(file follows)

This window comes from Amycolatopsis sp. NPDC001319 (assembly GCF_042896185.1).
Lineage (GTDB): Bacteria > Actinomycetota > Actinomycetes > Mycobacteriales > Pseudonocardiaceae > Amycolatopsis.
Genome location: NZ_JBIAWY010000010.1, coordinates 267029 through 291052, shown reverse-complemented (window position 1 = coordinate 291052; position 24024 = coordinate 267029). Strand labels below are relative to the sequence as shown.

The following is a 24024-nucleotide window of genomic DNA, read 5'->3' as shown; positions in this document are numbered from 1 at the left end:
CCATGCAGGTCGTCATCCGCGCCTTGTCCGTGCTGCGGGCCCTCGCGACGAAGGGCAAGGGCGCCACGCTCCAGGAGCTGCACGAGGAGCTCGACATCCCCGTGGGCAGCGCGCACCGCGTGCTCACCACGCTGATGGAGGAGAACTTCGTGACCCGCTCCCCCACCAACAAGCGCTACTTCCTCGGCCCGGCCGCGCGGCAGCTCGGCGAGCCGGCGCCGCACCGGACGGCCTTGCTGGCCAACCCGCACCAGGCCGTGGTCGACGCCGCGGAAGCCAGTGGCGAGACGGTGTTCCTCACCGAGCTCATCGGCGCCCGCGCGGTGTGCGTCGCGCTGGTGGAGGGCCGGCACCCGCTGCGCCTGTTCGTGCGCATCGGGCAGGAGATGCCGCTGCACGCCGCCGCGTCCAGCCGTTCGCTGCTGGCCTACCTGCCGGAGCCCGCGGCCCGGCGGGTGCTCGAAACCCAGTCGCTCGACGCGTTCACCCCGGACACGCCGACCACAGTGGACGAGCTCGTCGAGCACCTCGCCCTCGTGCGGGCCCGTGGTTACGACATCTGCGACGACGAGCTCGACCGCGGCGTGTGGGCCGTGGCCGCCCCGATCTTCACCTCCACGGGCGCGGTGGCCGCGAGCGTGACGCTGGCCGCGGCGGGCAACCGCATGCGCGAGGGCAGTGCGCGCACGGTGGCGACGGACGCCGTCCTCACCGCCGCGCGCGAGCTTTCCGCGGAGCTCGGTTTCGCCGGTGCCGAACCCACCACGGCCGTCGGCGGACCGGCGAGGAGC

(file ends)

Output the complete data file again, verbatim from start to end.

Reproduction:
This window comes from Amycolatopsis sp. NPDC001319 (assembly GCF_042896185.1).
Lineage (GTDB): Bacteria > Actinomycetota > Actinomycetes > Mycobacteriales > Pseudonocardiaceae > Amycolatopsis.
Genome location: NZ_JBIAWY010000010.1, coordinates 267029 through 291052, shown reverse-complemented (window position 1 = coordinate 291052; position 24024 = coordinate 267029). Strand labels below are relative to the sequence as shown.

The following is a 24024-nucleotide window of genomic DNA, read 5'->3' as shown; positions in this document are numbered from 1 at the left end:
CCATGCAGGTCGTCATCCGCGCCTTGTCCGTGCTGCGGGCCCTCGCGACGAAGGGCAAGGGCGCCACGCTCCAGGAGCTGCACGAGGAGCTCGACATCCCCGTGGGCAGCGCGCACCGCGTGCTCACCACGCTGATGGAGGAGAACTTCGTGACCCGCTCCCCCACCAACAAGCGCTACTTCCTCGGCCCGGCCGCGCGGCAGCTCGGCGAGCCGGCGCCGCACCGGACGGCCTTGCTGGCCAACCCGCACCAGGCCGTGGTCGACGCCGCGGAAGCCAGTGGCGAGACGGTGTTCCTCACCGAGCTCATCGGCGCCCGCGCGGTGTGCGTCGCGCTGGTGGAGGGCCGGCACCCGCTGCGCCTGTTCGTGCGCATCGGGCAGGAGATGCCGCTGCACGCCGCCGCGTCCAGCCGTTCGCTGCTGGCCTACCTGCCGGAGCCCGCGGCCCGGCGGGTGCTCGAAACCCAGTCGCTCGACGCGTTCACCCCGGACACGCCGACCACAGTGGACGAGCTCGTCGAGCACCTCGCCCTCGTGCGGGCCCGTGGTTACGACATCTGCGACGACGAGCTCGACCGCGGCGTGTGGGCCGTGGCCGCCCCGATCTTCACCTCCACGGGCGCGGTGGCCGCGAGCGTGACGCTGGCCGCGGCGGGCAACCGCATGCGCGAGGGCAGTGCGCGCACGGTGGCGACGGACGCCGTCCTCACCGCCGCGCGCGAGCTTTCCGCGGAGCTCGGTTTCGCCGGTGCCGAACCCACCACGGCCGTCGGCGGACCGGCGAGGAGC